My blogging story arc – a field of dreams

Available from Amazon or www.virtualbookworm.com

Available from Amazon or http://www.virtualbookworm.com

In my mystery novels, I do my best to build tension, to keep the reader engaged for over 300 pages. More than one successful author has said there should be conflict on every page. And ideally, every chapter ends with a cliff hanger – an unresolved situation that keeps the reader turning the pages.

Readers have told me I’m pretty good at this – once they start one of my novels, they have a hard time putting it down. I’m delighted to hear this, of course. But blogging is a whole different ball game. For me, each post has been a mini-essay, complete in itself. But what keeps readers coming back and wanting more? That’s something I’m still figuring out.

Once again I’m giving a shout-out to one of my colleagues on Blog Book Tours, Alexis Grant. Whereas most of us in this online course are published authors, she has yet to finish her first book-length manuscript. Although an experienced journalist, she calls herself an “aspiring author” and invites readers to follow her along on her journey to publication. At first I thought this was presumptuous – why should anyone care? But her posts are engaging and full of information, and she’s getting tons of followers.

So I’ve decided I’m going to share my journey as well. Not to publication – I’ve already published two mysteries I’m proud of – but to getting a first-rate agent and a well established publisher. I’ve tried the traditional query-letter-SASE-sample-chapters routine, and I hate it. Baseball diamondSo I’m trying the Kevin Costner “Field of Dreams” approach instead – “If you build it, they will come.” I’ll just put myself out here online, build the best blog site and internet presence I can manage, and have faith – when the time is right, with a little nudging, that agent will appear.

I’ll post my journey online – not daily, but maybe once a week. I’ll devote the other four weekdays to other topics. But my quest for fame and fortune, however modest, will be my story arc, the tale that keeps people coming back – and I have every intention of hitting the ball out of the park.

This is a weird metaphor for me, since I absolutely loathe baseball – or playing softball at least. When I worked as an art therapist at Hudson River Psychiatric Center, we used to have picnics at the boathouse by the river. Occasionally I was forced to play softball, and I’d scream and run away every time the ball came near me. The patients thought it was hilarious.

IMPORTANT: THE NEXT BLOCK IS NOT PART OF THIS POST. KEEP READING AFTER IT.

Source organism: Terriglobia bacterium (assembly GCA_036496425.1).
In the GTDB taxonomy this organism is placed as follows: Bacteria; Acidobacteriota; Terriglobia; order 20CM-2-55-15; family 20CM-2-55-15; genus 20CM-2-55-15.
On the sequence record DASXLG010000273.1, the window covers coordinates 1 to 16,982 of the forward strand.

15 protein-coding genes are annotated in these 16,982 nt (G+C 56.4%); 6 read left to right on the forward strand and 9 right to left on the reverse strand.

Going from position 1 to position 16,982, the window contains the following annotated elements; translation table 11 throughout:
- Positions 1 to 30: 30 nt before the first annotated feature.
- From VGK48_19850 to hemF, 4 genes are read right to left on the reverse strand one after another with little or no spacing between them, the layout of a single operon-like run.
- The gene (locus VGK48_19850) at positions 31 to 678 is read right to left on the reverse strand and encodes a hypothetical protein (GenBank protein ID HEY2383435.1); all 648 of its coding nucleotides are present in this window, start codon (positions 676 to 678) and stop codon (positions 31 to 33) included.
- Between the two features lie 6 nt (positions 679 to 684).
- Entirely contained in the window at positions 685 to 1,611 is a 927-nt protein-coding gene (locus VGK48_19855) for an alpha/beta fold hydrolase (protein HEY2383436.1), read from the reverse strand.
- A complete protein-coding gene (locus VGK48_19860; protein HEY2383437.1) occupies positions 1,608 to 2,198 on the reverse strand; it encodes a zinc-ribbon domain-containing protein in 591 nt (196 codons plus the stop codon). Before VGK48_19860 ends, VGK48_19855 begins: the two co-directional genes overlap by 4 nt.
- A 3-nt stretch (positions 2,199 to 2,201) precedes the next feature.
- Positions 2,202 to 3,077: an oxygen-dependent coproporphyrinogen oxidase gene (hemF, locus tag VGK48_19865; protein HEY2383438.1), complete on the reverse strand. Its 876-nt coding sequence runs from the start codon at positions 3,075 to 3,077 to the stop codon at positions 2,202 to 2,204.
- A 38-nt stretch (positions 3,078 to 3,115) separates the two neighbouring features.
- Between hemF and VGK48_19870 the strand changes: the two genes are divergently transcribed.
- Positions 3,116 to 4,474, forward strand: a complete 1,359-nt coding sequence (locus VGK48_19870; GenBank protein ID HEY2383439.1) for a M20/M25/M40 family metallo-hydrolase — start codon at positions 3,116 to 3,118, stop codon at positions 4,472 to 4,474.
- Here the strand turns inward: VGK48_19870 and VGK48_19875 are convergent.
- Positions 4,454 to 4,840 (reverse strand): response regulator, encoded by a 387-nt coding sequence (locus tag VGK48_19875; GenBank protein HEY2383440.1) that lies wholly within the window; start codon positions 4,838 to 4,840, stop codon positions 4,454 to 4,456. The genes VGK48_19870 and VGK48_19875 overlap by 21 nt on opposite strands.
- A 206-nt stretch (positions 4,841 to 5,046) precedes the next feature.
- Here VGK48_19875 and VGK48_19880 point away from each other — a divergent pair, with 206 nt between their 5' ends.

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10 Comments (+add yours?)

  1. Destineers
    Jun 23, 2009 @ 03:15:59

    Hi Julie!

    What a great idea – can’t wait to read of your progress. I think there is definitely something to that way of thinking. I was told to start building an internet presence to get interest before my novel is published and started getting calls/emails about my website for my characters (http://destineers.com and the interactive forum at http://cybrarie.com) – it was seen by someone at a private school. The kids were interested, the teachers grew interested and we got invited to the school to talk to the kids about writing, fantasy and sell our book…and from that The Destineers’ Journal of Fantasy Nations was born. (The Destineers and the Legend of the Netherscape is still being written). I think the whole “if you build it they will come idea is a great idea!

    Nancy, from Just a Thought…

    Reply

  2. Alexis Grant
    Jun 23, 2009 @ 10:35:55

    Cool! I still think you might have to do a little prodding to make that agent appear, but if you’ve built a platform for yourself online it’s probably more likely to happen! As always, I’m here if you need help.

    Reply

  3. Karen Walker
    Jun 23, 2009 @ 10:41:12

    Looking forward to tagging along on your journey, Julie.
    karen walker

    Reply

  4. Therese L. Broderick
    Jun 23, 2009 @ 11:19:01

    Julie, might I suggest one other strategy? Read the blogs of the literary agents themselves, and perhaps leave comments with links to your own blog. If you Google the exact phrase “blogs by literary agents,” you will find several blogs to start with.

    Reply

  5. Jane Kennedy Sutton
    Jun 23, 2009 @ 13:35:27

    I had a bad agent experience so I haven’t been anxious to look for another. Following your experiences may inspire me to try again.

    JaneKennedySutton </a

    Reply

  6. Stephen Tremp
    Jun 23, 2009 @ 14:21:54

    Looking forward to reading your journey. This will help keep viewers and followers coming back to your blog. Leave them hanging so they want to come back and see what happens next. Good luck to you.

    – Steve Tremp
    http://www.stephentremp.blogspot.com/

    Reply

  7. Helen Ginger
    Jun 23, 2009 @ 17:02:29

    Sorry for laughing, but that is funny – running and screaming each time the ball comes near you. Dont’ do that to any agents who stop by! Good luck on your journey.

    Helen
    Straight From Hel

    Reply

  8. Patricia Stoltey
    Jun 24, 2009 @ 15:08:03

    Good luck on your agent search, Julie. You never know what a little optimism, networking, and maybe even a bit of visualization might accomplish. Or a headlock in the elevator at a writer’s conference. Just kidding, just kidding.

    Reply

  9. theoldsilly
    Jun 24, 2009 @ 18:05:10

    Good for you. Go YARD!

    The Old Silly

    Reply

  10. julielomoe
    Jun 24, 2009 @ 23:37:59

    Thanks to all of you for your wonderful comments. I don’t have time to answer individually, because it’s almost midnight and I still haven’t packed for my flight to Milwaukee for my 50th high school reunion. Talk to you soon!

    Reply

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